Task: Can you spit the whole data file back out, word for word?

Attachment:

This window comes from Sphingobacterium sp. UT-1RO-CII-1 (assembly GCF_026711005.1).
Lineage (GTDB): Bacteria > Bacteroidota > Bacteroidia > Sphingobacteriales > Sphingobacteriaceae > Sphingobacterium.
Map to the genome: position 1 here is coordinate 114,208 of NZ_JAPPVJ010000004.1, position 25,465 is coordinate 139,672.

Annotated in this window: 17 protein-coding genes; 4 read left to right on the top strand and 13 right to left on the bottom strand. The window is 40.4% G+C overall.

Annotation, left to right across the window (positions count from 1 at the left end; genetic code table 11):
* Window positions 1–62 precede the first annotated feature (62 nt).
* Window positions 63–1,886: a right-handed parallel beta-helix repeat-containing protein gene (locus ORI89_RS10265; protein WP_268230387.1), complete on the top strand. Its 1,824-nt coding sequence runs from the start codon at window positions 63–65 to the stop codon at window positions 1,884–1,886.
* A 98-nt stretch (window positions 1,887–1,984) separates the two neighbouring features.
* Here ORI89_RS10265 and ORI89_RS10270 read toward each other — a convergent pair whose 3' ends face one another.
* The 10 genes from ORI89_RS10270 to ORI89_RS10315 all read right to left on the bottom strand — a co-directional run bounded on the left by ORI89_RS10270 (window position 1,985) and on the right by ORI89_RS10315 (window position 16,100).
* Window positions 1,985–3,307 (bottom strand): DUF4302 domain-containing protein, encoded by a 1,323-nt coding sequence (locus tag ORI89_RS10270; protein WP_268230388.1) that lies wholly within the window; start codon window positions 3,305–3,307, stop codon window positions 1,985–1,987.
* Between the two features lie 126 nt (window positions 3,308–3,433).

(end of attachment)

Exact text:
This window comes from Sphingobacterium sp. UT-1RO-CII-1 (assembly GCF_026711005.1).
Lineage (GTDB): Bacteria > Bacteroidota > Bacteroidia > Sphingobacteriales > Sphingobacteriaceae > Sphingobacterium.
Map to the genome: position 1 here is coordinate 114,208 of NZ_JAPPVJ010000004.1, position 25,465 is coordinate 139,672.

Annotated in this window: 17 protein-coding genes; 4 read left to right on the top strand and 13 right to left on the bottom strand. The window is 40.4% G+C overall.

Annotation, left to right across the window (positions count from 1 at the left end; genetic code table 11):
* Window positions 1–62 precede the first annotated feature (62 nt).
* Window positions 63–1,886: a right-handed parallel beta-helix repeat-containing protein gene (locus ORI89_RS10265; protein WP_268230387.1), complete on the top strand. Its 1,824-nt coding sequence runs from the start codon at window positions 63–65 to the stop codon at window positions 1,884–1,886.
* A 98-nt stretch (window positions 1,887–1,984) separates the two neighbouring features.
* Here ORI89_RS10265 and ORI89_RS10270 read toward each other — a convergent pair whose 3' ends face one another.
* The 10 genes from ORI89_RS10270 to ORI89_RS10315 all read right to left on the bottom strand — a co-directional run bounded on the left by ORI89_RS10270 (window position 1,985) and on the right by ORI89_RS10315 (window position 16,100).
* Window positions 1,985–3,307 (bottom strand): DUF4302 domain-containing protein, encoded by a 1,323-nt coding sequence (locus tag ORI89_RS10270; protein WP_268230388.1) that lies wholly within the window; start codon window positions 3,305–3,307, stop codon window positions 1,985–1,987.
* Between the two features lie 126 nt (window positions 3,308–3,433).